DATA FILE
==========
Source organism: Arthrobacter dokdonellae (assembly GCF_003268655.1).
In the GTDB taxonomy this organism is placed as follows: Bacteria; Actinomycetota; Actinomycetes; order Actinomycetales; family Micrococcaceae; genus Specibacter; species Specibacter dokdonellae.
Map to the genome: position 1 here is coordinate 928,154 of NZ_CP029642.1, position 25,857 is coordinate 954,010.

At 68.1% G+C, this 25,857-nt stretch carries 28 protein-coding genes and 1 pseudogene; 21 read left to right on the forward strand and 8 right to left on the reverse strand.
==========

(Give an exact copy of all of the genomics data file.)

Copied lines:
Source organism: Arthrobacter dokdonellae (assembly GCF_003268655.1).
In the GTDB taxonomy this organism is placed as follows: Bacteria; Actinomycetota; Actinomycetes; order Actinomycetales; family Micrococcaceae; genus Specibacter; species Specibacter dokdonellae.
Map to the genome: position 1 here is coordinate 928,154 of NZ_CP029642.1, position 25,857 is coordinate 954,010.

At 68.1% G+C, this 25,857-nt stretch carries 28 protein-coding genes and 1 pseudogene; 21 read left to right on the forward strand and 8 right to left on the reverse strand.